The US government bond market had its worst day since March 2020 by one measure, as hotter-than-expected September inflation data and weak demand for a bond auction fueled a surge in 30-year yields.
(Bloomberg) — The US government bond market had its worst day since March 2020 by one measure, as hotter-than-expected September inflation data and weak demand for a bond auction fueled a surge in 30-year yields.
The 30-year Treasury yield rose as much as 19 basis points and was 16 basis points higher on the day in late trading, its biggest increase since the market turmoil unleashed by the onset of the pandemic. While at 4.86% it’s still nearly 20 basis points below multiyear highs reached last week, the surge stoked fears of new milestones, including a yield of 5% for 10-year yields.
Yields across the Treasury spectrum were at least 9 basis points higher on the day in late trading, the 10-year by 14 basis points to 4.70%. The reception for the 30-year auction followed similarly poor results for sales of three- and 10-year notes earlier in the week. The combination heightened concerns about the interest rates investors are likely to demand as auction sizes grow and a strong economy encourages risk-taking.
The 30-year auction “appears to have further destabilized sentiment,” TD Securities strategists Gennadiy Goldberg and Molly McGown said in a note. “Worries about a lack of demand for Treasuries could allow rates to re-test recent highs, with 10s potentially making a run at the 5% mark,” last seen in 2007.
The strategists Wednesday revised their forecasts for Federal Reserve policy and Treasury yields, predicting a later start to a smaller total number of rate cuts, and higher yields than previously expected, based on “the resilience of the US economy.”
Thursday’s rout began after Labor Department data showed consumer prices rose 0.4% in September, keeping the year-on-year rate at 3.7%. Economists’ median estimate was for a 0.3% increase and a 3.6% rate.
The inflation data prompted traders to price in higher odds of another Fed interest-rate increase this year. Swap contracts linked to future Fed rate decisions pushed the odds of another quarter-point increase back to about 40%, from closer to 30% on Wednesday.
“I think we have moved back into a twilight zone regarding the end of the Fed cycle,” said Mustafa Chowdhury, chief rates strategist at Macro Hive Ltd. Inflation is unlikely to decline as smoothly as Fed policy makers have forecast, and “sooner or later they will have to restart hiking.”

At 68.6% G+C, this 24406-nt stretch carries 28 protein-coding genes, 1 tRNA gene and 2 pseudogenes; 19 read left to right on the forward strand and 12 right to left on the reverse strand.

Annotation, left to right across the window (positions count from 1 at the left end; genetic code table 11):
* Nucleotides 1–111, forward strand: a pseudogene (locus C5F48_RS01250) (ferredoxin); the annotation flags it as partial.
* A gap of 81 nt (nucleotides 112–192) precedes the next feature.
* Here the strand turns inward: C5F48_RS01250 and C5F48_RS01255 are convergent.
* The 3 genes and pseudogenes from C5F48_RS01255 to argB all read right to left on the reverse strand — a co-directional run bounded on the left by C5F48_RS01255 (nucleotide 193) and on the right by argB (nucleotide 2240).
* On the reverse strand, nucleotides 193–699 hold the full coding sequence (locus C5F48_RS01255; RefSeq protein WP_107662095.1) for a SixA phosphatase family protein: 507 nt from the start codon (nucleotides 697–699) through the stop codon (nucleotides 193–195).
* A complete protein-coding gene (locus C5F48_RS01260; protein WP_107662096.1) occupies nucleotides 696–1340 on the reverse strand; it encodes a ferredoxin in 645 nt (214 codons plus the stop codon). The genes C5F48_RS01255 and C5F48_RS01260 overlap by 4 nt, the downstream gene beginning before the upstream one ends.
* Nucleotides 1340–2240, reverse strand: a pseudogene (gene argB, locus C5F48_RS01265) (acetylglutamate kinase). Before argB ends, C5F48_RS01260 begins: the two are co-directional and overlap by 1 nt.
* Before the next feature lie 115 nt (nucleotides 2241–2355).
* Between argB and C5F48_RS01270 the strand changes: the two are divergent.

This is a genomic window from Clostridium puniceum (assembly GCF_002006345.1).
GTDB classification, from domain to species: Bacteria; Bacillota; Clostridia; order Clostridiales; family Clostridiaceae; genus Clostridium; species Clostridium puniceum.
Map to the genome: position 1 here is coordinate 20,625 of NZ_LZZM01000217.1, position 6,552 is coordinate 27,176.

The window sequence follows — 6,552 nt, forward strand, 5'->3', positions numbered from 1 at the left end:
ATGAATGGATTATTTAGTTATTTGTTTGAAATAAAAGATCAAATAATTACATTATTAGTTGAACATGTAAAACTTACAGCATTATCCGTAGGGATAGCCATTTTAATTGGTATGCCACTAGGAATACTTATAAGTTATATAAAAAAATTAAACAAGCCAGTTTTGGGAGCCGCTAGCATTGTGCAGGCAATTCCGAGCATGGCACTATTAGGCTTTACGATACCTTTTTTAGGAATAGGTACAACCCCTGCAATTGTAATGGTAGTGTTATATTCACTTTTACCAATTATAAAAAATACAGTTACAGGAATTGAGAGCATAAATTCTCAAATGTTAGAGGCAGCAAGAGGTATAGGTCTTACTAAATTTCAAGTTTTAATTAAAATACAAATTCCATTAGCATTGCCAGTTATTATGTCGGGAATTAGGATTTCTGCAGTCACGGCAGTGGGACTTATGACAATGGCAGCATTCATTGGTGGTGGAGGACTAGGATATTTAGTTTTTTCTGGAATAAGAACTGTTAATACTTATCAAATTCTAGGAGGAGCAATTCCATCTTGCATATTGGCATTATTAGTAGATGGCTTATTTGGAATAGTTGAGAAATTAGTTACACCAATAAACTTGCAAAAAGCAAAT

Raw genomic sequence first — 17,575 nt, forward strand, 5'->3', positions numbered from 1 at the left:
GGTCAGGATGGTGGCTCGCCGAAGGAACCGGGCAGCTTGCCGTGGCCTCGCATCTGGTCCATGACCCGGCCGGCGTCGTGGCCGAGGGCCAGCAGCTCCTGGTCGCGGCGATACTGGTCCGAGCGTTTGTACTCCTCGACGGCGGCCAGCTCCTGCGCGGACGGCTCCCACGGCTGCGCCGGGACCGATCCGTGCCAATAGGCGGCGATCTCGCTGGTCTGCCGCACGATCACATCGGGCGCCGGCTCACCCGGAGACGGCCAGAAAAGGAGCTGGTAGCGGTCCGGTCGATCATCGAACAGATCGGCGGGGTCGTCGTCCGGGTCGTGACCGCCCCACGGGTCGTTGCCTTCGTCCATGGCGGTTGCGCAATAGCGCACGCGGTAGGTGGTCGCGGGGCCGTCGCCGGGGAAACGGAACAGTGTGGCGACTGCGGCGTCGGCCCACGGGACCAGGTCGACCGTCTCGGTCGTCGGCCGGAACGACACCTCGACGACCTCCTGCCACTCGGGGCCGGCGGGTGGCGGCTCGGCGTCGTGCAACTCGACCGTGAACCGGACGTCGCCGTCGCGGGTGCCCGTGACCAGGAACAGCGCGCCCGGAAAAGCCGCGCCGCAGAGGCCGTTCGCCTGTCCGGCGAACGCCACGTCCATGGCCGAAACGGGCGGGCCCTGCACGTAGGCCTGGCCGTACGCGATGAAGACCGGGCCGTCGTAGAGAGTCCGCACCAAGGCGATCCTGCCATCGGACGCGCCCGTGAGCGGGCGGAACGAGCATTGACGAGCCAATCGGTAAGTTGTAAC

Rates on swaps that settle based on the Fed’s policy rate increased, pricing in about 11 basis points of tightening for December, or about 40% of a quarter-point hike. For most contracts expiring in 2024, rates increased by 7 to 10 basis points, signifying lower odds of rate cuts.
Inflation-protected Treasuries outperformed as investors factored in the prospect that the rate of consumer price growth will continue to outpace expectations. The resulting wider gaps between lower real and higher nominal Treasury yields represent the consumer price inflation rates needed to equalize their returns.
For five-year securities, the breakeven inflation rate increased by about 4 basis points to 2.24%. It remains near the low end of its range since early 2021, before price growth began accelerating. That’s a sign investors expect the Fed to be successful in curbing inflation.
The auction was awarded at 4.837%, nearly 4 basis points higher than its yield in pre-auction trading at the bidding deadline. That signifies demand fell short of dealers’ expectations, even as it was the highest-yielding 30-year auction since 2007.
“I don’t think right now is the time to play hero and add ton of duration,” according to Michael Contopoulos, head of fixed income at Richard Bernstein Advisors. With the Fed slowing the pace of tightening, “the economy and inflation are being given a chance to bubble up, and that’s bad for longer term yields.”
–With assistance from Elizabeth Stanton.
(Updates yield levels.)
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